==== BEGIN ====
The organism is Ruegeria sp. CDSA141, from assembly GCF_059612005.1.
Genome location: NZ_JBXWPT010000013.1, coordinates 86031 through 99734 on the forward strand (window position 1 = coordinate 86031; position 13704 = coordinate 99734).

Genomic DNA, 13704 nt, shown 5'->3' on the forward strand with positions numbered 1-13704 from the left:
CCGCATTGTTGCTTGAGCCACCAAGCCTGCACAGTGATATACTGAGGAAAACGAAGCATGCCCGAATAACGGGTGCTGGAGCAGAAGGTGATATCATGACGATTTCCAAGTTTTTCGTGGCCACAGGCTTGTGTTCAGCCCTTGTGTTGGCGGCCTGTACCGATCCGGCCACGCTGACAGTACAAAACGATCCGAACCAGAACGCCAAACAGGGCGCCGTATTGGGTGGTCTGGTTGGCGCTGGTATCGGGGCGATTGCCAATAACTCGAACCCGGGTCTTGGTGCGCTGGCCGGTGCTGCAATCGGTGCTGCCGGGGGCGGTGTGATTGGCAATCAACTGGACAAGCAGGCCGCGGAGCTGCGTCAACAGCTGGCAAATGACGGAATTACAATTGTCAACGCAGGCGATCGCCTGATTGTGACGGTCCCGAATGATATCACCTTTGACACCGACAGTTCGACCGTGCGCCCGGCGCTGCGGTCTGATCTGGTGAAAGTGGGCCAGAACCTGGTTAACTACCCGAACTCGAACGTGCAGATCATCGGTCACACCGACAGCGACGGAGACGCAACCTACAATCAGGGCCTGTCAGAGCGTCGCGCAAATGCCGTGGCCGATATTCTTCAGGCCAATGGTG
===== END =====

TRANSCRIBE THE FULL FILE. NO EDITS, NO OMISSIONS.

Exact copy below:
The organism is Ruegeria sp. CDSA141, from assembly GCF_059612005.1.
Genome location: NZ_JBXWPT010000013.1, coordinates 86031 through 99734 on the forward strand (window position 1 = coordinate 86031; position 13704 = coordinate 99734).

Genomic DNA, 13704 nt, shown 5'->3' on the forward strand with positions numbered 1-13704 from the left:
CCGCATTGTTGCTTGAGCCACCAAGCCTGCACAGTGATATACTGAGGAAAACGAAGCATGCCCGAATAACGGGTGCTGGAGCAGAAGGTGATATCATGACGATTTCCAAGTTTTTCGTGGCCACAGGCTTGTGTTCAGCCCTTGTGTTGGCGGCCTGTACCGATCCGGCCACGCTGACAGTACAAAACGATCCGAACCAGAACGCCAAACAGGGCGCCGTATTGGGTGGTCTGGTTGGCGCTGGTATCGGGGCGATTGCCAATAACTCGAACCCGGGTCTTGGTGCGCTGGCCGGTGCTGCAATCGGTGCTGCCGGGGGCGGTGTGATTGGCAATCAACTGGACAAGCAGGCCGCGGAGCTGCGTCAACAGCTGGCAAATGACGGAATTACAATTGTCAACGCAGGCGATCGCCTGATTGTGACGGTCCCGAATGATATCACCTTTGACACCGACAGTTCGACCGTGCGCCCGGCGCTGCGGTCTGATCTGGTGAAAGTGGGCCAGAACCTGGTTAACTACCCGAACTCGAACGTGCAGATCATCGGTCACACCGACAGCGACGGAGACGCAACCTACAATCAGGGCCTGTCAGAGCGTCGCGCAAATGCCGTGGCCGATATTCTTCAGGCCAATGGTG